An unapologetic plant geek shares advice and opinions on gardening, the contrived and the natural landscape, as well as occasional topics from the other side of the gate.

May 31, 2008

Bacon's Castle - Surry County Day Trip Pt. I

I took a day trip this week to Surry County, which is about an hour west of home. Before Michael Vick made it famous for dog fighting, Surry County's best known landmark was Bacon's Castle. The site is owned and managed by The Association for the Preservation of Virgina Antiquities, and any pilgrimage of Virginia history should include a stop. Bacon's Castle is considered to be one of the oldest surviving brick houses in Anglo-America, and was built in 1665 at a time when everyone else was living in simple wood structures. Its builder was Arthur Allen who became wealthy from tobacco, and he choose a combination of Jacobean, Tudor and Stuart styles. Bacon's Castle got its name from fact the followers of Nathaniel Bacon occupied the house during Bacon's Rebellion in 1676 against the Royalist, however Bacon probably never set foot in the house.

In the first shot you can see the original portion of the house is on the left of the lower connector. The connector and the portion on the right were added much later.
No old Virginia house is complete without a certain number of boxwoods.
The triple chimneys are my favorite part of the house, and there is a set on each end of the original structure.

The garden at Bacon's Castle was restored based on archaeological evidence. It is divided into six large sections with a central axis down the middle. Two of the sections have been planted with vegetables that are appropriate to the time of the house.
The paths are made with packed sand.
There is a forcing wall on one side of the garden that was used to keep tender plants and to bring vegetables and fruit into season earlier.

The perimeter of the garden is planted with flowers that would have been familiar to the colonists in the late 1600's.


  1. Wow! That triple chimney is gorgous. Here I am, a Virginian, and I've never seen the place. I should be ashamed.

    Hanging out in Charlottesville this week - a place that definitely loves it's old brick homes.

  2. What,no pictures of Cecil, the Black and Tan Coonhound that lives at the caretaker cottage ?

  3. Thank you for coming by my blog cause I wanted to add your site to my blog. Hey I just read this two part post on Bacon's Castle and loved it. Pretty impressive for that time. We've got lots of old boxwoods too and I love the smell.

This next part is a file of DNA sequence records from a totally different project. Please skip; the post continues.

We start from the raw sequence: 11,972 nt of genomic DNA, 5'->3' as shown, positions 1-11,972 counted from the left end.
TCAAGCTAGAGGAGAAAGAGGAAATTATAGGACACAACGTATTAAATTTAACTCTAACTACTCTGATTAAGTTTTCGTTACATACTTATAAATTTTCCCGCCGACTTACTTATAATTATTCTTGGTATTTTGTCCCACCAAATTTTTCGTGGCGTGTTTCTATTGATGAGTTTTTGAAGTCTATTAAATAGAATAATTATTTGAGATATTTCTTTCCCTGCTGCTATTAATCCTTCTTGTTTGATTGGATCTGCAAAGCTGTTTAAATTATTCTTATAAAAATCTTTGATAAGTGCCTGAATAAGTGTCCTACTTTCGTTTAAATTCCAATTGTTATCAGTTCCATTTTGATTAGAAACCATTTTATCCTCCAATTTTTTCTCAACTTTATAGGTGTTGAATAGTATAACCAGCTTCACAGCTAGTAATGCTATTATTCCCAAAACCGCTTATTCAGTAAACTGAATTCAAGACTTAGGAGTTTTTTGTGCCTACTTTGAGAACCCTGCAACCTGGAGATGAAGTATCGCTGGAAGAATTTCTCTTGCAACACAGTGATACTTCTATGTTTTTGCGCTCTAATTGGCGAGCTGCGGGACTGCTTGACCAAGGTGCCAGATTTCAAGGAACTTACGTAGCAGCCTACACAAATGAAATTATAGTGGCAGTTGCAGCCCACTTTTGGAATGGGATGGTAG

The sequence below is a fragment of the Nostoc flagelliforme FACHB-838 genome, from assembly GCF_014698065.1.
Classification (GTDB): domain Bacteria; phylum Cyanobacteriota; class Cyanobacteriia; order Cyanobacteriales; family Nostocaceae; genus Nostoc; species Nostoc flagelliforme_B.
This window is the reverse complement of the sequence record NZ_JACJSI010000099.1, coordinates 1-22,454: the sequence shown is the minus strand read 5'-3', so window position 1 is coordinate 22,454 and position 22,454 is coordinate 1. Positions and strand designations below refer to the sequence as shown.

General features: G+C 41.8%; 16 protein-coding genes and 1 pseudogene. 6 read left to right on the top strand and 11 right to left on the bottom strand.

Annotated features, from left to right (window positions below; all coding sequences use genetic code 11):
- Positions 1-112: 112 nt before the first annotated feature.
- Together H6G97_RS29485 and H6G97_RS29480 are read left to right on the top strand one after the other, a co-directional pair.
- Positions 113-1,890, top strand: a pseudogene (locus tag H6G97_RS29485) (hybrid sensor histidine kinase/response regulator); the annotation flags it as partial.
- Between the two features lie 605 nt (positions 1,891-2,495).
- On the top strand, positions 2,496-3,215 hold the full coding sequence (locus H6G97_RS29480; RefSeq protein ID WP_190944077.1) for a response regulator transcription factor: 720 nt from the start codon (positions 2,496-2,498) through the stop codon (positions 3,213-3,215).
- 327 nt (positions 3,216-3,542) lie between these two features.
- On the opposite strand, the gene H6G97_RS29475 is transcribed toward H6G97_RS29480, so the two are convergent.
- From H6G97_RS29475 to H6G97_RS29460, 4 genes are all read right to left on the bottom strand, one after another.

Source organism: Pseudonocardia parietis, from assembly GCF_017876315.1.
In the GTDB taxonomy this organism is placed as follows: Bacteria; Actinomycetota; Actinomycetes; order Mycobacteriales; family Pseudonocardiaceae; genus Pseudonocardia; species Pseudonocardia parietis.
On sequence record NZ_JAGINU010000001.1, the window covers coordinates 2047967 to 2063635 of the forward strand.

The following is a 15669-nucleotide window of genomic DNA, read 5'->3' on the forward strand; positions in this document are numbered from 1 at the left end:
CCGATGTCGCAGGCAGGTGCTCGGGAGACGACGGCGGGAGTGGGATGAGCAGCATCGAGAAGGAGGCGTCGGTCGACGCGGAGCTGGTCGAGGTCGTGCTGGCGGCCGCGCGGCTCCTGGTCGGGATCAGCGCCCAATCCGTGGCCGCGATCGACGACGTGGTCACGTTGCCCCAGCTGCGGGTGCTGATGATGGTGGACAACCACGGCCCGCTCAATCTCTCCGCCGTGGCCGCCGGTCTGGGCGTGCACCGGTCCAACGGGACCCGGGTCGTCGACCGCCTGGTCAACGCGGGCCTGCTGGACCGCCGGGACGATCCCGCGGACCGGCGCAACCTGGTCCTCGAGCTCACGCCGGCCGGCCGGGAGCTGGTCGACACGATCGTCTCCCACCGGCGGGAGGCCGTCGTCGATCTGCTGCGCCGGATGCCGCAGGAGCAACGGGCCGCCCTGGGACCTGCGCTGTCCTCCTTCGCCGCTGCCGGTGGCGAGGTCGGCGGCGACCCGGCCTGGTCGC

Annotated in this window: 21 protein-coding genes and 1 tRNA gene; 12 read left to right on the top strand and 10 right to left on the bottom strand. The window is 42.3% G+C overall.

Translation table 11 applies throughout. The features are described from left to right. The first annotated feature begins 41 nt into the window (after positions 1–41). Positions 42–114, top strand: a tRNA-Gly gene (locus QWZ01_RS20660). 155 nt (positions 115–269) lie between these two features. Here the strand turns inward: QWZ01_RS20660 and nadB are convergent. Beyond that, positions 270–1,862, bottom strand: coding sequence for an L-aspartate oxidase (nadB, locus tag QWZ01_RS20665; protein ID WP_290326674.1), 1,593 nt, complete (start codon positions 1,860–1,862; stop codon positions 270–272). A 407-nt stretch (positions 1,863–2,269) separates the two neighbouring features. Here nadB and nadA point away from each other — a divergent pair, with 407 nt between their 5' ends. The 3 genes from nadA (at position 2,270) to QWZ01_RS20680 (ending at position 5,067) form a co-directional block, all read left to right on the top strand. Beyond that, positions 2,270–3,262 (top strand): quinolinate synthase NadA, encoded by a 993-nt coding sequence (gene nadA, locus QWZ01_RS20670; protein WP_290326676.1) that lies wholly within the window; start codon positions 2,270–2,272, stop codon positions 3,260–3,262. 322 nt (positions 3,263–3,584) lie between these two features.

You talked about the word burned in the second post. I was wondering if it's because so many churches were burned by the British that belonged to colonitst who were not loyal. Is the date too early for that to be applicable?

    I am in to genealogy and we have a Surry County down here that relates to your Surry up there. When I get moved in--I'll try to locate that info and pass it along to you. Right now, my mind is blank on that.

  4. The colonists grew runner beans? I'm surprised.

    I attended a very disappointing lecture on the history of gardening in the U.S. She didn't mention this place.

  5. Pam,
    Don't be ashamed, maybe one day you will see it. It has been in the same place for a few centuries so it will probably wait for you.

    You know me well enough that if I knew there was coon hound there, I would have sought it out. Loretta was with me, and I am sure she would have loved to give him the cold shoulder.

    I like the smell too, it reminds me of old houses and churches. My wife says it smells like some of here student's B.O. The date of the burning was after the Civil War, so the Brits or the Yankees can't be blamed, unless of course that is what they wanted us to think.

    We would have never known about the garden if it wasn't for the good ladies of the Garden Club of Virginia; restoring places like this is there raison d'etre. I am fairly sure that Bacon's Castle did not make gardening history, other then the meticulous research that was used to bring it back.